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Executive Director Says Immigration Policy Must Respond to Undocumented Immigrants “Case By Case”

“When I came to Jardín we had $20,000 in the bank and we were losing $20,000 a month,” recalls Audrey Hartley, the executive director of the New Mexico nonprofit Jardín de los Niños, which provides parenting education and childcare for low income and homeless families. But Hartley, who arrived at Jardín—i.e. The Children’s Garden—after a career in hospital marketing and administration, soon helped turn the nonprofit around. Since 1995, Jardín has helped 1,800 immigrant families find employment and become taxpayers. “Two of our six [employees], Alma and Paloma, were our clients when they came here from Mexico,” Hartley says. “Now they are teachers working on their associate’s degrees. If you want to see participation and productivity, I have two shining examples right there.”

Jardín de los Niños serves low-income and homeless families in Las Cruces, helping them rise out of poverty and improve their economic opportunities. In addition to free daycare and parenting classes, the center teaches money management and basic financial literacy. Those who use services are also required to give back by working at the center. “Many of their families come to us literally with the clothes on their backs,” Hartley says. “Most of the families that we see from Mexico are running away from physical and familial violence. They’ve been abused, and the children have been abused… We refer them to several services so they can start working on getting their papers, getting stability, getting a home, all those kinds of things. It’s a detailed and long, drawn-out process for us to help them.” Yet by the time each family graduates from Jardín’s programs, whether it’s after six weeks or three years, all have obtained stable employment and housing. They’re on their way to a better life. “They are able to provide food and clothing for their children, and they are tax paying citizens,” Hartley explains.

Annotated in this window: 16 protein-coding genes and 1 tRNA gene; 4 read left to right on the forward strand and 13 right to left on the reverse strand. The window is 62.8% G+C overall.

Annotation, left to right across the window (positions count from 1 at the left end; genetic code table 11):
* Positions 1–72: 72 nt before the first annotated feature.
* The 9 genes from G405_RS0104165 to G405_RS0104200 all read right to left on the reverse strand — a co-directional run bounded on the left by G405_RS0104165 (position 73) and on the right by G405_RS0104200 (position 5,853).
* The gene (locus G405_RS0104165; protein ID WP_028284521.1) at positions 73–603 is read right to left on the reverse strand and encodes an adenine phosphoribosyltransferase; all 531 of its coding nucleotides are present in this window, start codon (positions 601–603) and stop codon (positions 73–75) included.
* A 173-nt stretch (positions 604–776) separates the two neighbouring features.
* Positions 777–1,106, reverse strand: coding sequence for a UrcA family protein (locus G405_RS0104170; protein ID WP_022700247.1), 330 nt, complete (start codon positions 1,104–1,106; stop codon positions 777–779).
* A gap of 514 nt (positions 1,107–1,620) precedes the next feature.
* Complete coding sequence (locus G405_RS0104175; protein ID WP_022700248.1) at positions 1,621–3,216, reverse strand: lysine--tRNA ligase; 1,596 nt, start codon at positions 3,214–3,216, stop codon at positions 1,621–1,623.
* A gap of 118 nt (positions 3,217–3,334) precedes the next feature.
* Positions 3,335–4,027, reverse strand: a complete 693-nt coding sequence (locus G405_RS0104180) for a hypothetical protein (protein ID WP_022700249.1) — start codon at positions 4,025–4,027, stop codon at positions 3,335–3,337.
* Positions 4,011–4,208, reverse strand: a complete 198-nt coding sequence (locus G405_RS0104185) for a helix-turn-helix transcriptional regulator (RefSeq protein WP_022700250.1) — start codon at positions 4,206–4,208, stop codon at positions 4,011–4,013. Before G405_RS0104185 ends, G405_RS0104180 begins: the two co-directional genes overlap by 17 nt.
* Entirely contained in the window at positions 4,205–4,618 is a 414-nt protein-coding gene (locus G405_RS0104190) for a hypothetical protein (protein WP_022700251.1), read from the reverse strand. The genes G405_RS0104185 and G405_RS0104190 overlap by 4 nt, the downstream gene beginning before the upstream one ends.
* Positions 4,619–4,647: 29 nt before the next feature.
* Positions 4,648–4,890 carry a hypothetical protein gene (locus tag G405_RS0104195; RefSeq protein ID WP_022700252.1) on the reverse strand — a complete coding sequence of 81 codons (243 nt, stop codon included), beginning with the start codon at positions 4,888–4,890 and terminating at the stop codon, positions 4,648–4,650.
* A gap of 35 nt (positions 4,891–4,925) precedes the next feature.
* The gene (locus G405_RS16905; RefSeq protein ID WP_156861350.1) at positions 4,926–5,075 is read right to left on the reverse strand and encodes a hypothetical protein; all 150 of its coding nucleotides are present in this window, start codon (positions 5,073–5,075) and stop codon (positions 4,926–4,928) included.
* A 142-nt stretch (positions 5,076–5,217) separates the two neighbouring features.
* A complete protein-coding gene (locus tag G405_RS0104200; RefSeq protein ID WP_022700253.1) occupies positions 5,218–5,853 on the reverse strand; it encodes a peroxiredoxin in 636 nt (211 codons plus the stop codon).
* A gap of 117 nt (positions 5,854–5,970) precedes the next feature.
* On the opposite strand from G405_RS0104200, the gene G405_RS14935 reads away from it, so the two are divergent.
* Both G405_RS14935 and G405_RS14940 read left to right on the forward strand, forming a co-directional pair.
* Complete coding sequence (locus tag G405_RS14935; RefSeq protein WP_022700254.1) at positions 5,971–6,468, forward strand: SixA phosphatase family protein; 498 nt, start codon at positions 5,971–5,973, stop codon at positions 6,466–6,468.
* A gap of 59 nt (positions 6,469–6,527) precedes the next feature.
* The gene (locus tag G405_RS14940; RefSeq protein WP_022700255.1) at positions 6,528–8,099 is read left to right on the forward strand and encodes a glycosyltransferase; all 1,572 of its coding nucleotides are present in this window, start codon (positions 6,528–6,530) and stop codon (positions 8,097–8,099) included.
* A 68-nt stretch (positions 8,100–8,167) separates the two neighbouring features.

How can we triage better, and make sure that the ones that come into this country because they are in dire situations get first priority?

One immigrant mother of four, Hartley recalls, arrived with her kids after her husband had been murdered in Mexico. “The older daughter was deaf because she was riding in the car with her father when someone reached into his car and at point blank range killed him.” All four children entered Jardín’s program, who outfitted the deaf girl with hearing aids, and brought in a sign language teacher to help the family learn to sign. “We did everything that we could,” Hartley says. After three years, the family graduated from the program in the summer of 2015. The process of obtaining the legal status required to remain in the United States also took three years. “Now, the mom has a home, a job, and can feed and clothe her kids. They’re doing great,” she continues. Having papers makes a major difference for Jardín’s immigrant clients. “The difference between an alien child and an American child is that an American child whose mother is at the poverty level can receive assistance with daycare,” Hartley says.

She strongly believes that everyone should arrive in the United States legally. At the same time, she acknowledges that the system isn’t yet equipped to be able to handle what she calls “triage” situations, like those who arrive in the United States fleeing for their lives. “We’re not looking at immigration on a case-by-case basis,” she explains. Desperate families in dire need should be able to find help immediately, she believes. “Something like three years to get papers is a long time when you’re afraid and you’re struggling,” Hartley says. “Somebody needs to look at the system because it’s definitely broken. We really need to take the worst case and help them first. How can we triage better, and make sure that the ones that come into this country because they are in dire situations get first priority?”

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